Texas Instruments Inc. is readying the first components based on a new process technology the company believes will provide 20 times greater integration of digital logic with analog functions.
Slated for a second quarter introduction, the BiCom-II process will enable the integration of high-performance bipolar analog with CMOS logic for increased performance of mixed-signal devices at lower power consumption, said Jim Quarfoot, senior member of the technical staff for TI's advanced analog products.
"This is the next step in our evolution of analog and mixed-signal processes," Quarfoot said. "In the past, analog and digital technologies were still worlds apart. TI's BiCom-II process has brought these worlds together, and future process development will bring them even closer."
The new process is expected to benefit such products as cable and digital subscriber line drivers and receivers, operational amplifiers, and programmable gain amplifiers.
The BiCom-II process is an extension of TI's BiCom-I process introduced about three years ago. While BiCom-I was based on a 30-V process, and produced devices running primarily on ??15 V, the analog portion of the BiCom-II is a 15-V process that can operate at ??5 V. The process has also added a mask for 5-V CMOS capability.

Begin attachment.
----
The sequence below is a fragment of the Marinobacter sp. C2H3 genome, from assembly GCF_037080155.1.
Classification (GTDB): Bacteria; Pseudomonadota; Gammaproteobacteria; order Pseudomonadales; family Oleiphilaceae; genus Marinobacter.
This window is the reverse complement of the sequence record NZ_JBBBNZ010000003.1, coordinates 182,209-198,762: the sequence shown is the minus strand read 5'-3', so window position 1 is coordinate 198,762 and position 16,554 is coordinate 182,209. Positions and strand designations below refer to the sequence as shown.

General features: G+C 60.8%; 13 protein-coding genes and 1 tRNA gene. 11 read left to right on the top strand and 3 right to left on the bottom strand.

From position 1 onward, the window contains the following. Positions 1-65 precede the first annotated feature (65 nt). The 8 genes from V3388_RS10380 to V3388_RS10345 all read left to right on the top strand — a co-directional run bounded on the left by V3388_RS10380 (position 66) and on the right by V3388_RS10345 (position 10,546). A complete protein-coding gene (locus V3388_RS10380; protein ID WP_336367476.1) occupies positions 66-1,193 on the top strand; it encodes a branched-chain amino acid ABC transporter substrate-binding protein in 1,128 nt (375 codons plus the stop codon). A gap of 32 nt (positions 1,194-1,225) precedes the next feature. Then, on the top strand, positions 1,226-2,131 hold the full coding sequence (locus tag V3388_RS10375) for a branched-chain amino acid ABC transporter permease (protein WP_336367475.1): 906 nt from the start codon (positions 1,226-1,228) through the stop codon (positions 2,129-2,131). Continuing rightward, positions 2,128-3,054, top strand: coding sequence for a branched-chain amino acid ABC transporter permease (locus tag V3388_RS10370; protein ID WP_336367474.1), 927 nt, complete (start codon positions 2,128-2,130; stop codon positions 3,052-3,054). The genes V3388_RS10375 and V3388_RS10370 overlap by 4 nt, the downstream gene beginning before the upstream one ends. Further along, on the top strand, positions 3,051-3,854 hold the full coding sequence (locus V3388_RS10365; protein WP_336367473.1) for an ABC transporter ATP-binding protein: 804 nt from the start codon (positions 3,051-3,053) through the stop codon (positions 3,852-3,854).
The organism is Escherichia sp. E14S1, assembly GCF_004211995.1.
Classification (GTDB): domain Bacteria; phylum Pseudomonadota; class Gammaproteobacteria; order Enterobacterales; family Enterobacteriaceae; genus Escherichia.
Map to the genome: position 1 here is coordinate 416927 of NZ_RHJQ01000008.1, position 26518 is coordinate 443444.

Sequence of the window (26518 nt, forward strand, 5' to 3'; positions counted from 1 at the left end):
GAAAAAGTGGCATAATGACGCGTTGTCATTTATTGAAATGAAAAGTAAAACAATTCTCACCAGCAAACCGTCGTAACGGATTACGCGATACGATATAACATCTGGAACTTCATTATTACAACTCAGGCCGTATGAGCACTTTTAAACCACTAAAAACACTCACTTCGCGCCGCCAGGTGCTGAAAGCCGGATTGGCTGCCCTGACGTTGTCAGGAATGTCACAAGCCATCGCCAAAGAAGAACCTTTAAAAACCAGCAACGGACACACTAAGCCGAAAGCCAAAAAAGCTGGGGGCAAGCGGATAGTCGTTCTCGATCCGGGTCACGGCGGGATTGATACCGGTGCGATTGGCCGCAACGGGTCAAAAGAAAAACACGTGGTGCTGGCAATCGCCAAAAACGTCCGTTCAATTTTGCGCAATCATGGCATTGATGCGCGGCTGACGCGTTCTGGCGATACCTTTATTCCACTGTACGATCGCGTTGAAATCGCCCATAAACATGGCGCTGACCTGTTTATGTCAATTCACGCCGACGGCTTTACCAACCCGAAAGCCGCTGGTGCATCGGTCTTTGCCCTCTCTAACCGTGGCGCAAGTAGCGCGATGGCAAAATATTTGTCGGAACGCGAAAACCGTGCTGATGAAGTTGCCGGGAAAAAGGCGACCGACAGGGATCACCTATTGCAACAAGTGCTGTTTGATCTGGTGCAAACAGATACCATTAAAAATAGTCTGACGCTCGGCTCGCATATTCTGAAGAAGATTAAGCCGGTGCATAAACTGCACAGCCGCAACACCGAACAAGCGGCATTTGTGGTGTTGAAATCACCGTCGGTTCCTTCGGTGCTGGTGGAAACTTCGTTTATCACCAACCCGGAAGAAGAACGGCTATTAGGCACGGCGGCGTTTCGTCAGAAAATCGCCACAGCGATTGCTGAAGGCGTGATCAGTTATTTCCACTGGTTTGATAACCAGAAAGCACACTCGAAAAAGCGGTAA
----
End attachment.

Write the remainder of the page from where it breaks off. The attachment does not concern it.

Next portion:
"We can now put very compact, high-density logic on any of the devices, along with high-speed analog," Quarfoot said.
The on-chip CMOS logic functions require less silicon area, are less costly, and consume less power than traditional bipolar logic, he said. This will allow BiCom-II-manufactured devices to support CMOS logic functions with 20 times the gate density of previous processes. It will enable a library of standard digital functions to be integrated with analog blocks, as well as the use of standard digital design tools, he said.
The process also uses thin-film resistors, dielectric isolation of transistors for improved noise immunity between analog and digital circuits, and laser-trimmable metal links.